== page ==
Oxford University Press Bans the Mention of Pork and Pigs

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In the aftermath of the terrorist attacks in Paris, various governments have come together in support of the freedom of expression. Most notably, world leaders attended a rally in Paris on January 11, and various members of Congress raised number two pencils into the air during President Obama’s State of the Union address last week.

Global media has also supported freedom of speech. In particular, in the United States, Publishers Weekly published a tribute to freedom of expression in its most recent issue that ran on January 19, seen here. Moreover, Publishers Weekly started a Je Suis Charlie campaign in which media companies could purchase full-length and half-age tributes that display the company’s name and logo. One hundred percent of the contributions for this campaign are donated to international nonprofits dedicated to freedom of expression, such as the American Booksellers for Free Expression, International Federation of Library Associations, International PEN, International Publishers Association, and the National Coalition Against Censorship.

With that said, some media companies have taken a step back. Last week, Oxford University Press announced that its authors should not mention the words “pork,” “sausage,” or “anything else which could be perceived as pork,” according to the International Business Times, to avoid offending Jews and Muslims. OUP claims that it made its decision to hopefully sell more books by taking global cultures into consideration.

While being sensitive to other cultures is noble, Oxford University Press’ ban is by far the wrong thing to do. The publisher is tied to Oxford University, which is arguably the most prestigious university in the world. Universities–western universities in particular–are traditionally places that foster debate and open discussions, where professors and students are free to speak about controversial topics and words. So for the publishing arm of a university to prohibit the words “pork,” “sausage,” or any mention of pork in its books is ludicrous. Professors and authors constantly write about offensive words in scholarship. In particular, authors in the humanities may attempt to write books and articles that deconstruct distasteful words culturally and historically. These books and articles are keys to how we understand the world around us. Although words such as racial epithets, for example, may be unpleasant to read or write about, they do unfortunately exist, and authors who attempt to confront these words through scholarship make society better by helping readers become more empathetic and sensitive to others. The same goes for innocuous words like “pork” and “sausage.”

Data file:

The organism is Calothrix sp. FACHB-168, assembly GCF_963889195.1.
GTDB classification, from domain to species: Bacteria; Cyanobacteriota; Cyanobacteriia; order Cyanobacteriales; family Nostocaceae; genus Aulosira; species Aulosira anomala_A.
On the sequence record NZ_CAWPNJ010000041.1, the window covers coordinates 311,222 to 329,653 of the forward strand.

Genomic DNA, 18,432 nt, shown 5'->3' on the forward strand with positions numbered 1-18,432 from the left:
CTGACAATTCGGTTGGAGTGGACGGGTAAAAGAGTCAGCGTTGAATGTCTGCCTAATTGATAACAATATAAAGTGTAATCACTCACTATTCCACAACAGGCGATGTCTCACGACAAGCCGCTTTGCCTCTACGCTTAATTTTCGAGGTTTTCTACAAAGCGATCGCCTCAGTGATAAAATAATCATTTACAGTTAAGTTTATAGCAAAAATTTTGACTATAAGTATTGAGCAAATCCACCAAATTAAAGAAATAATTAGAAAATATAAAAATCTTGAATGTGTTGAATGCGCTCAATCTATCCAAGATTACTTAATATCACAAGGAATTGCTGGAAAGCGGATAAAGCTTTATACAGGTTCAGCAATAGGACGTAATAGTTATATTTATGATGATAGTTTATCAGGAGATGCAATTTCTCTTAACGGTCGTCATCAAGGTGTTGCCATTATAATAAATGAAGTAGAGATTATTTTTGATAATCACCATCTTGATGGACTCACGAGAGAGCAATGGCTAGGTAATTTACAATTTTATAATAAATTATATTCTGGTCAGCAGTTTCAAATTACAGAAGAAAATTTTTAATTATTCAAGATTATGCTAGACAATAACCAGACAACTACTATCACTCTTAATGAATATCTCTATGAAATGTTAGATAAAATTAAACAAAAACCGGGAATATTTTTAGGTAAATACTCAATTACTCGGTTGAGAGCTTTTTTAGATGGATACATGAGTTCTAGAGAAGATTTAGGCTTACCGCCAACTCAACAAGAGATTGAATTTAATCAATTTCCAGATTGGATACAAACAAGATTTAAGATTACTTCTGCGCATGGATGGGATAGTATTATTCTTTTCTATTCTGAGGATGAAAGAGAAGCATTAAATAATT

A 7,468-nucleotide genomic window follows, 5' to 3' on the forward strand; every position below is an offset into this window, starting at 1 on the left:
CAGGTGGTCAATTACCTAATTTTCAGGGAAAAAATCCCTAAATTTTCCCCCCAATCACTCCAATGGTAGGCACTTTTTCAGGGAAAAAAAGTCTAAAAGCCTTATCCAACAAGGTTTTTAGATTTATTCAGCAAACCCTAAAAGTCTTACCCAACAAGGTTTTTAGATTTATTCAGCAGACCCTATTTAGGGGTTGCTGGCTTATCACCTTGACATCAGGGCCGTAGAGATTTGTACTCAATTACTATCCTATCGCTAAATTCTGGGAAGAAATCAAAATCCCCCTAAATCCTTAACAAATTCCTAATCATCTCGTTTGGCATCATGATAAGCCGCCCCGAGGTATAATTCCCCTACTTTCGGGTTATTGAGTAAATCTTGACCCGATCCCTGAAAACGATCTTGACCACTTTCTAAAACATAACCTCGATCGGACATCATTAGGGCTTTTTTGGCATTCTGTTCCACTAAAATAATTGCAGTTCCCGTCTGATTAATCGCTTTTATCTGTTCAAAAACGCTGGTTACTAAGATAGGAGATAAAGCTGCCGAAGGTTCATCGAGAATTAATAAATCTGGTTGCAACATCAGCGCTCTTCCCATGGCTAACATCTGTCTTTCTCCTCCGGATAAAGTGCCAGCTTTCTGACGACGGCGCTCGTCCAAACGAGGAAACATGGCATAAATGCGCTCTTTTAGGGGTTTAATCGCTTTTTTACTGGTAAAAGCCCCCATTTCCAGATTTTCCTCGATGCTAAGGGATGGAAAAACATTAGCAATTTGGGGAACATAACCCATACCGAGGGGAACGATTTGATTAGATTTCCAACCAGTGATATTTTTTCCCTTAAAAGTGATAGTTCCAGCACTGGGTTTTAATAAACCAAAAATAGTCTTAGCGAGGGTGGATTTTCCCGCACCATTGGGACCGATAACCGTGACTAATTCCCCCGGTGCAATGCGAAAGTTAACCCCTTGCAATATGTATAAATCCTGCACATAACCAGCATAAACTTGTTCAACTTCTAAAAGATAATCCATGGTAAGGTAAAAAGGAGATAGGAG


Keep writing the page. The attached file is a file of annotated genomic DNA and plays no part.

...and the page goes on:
Moreover, the OUP ban is the decision that terrorists desire. Although the publisher’s decision is allegedly to sell more books around the world, its decision came just days after the Paris attacks. Thus, readers may not think of Oxford University Press’ gallant pursuit to curb offending cultures in its book, but may think that Oxford University Press surrendered to the terrorists who so vehemently oppose freedom of expression.

Oxford University Press should end its ban. There is too much at stake for freedom of expression globally. The terrorists cannot win.

Joseph Perry
Joseph Perry is a graduate of St. John’s University School of Law whose goal is to become a publishing and media law attorney. He has interned at William Morris Endeavor, Rodale, Inc., Columbia University Press, and is currently interning at Hachette Book Group and volunteering at the Media Law Resource Center, which has given him insight into the legal aspects of the publishing and media industries. Contact Joe at



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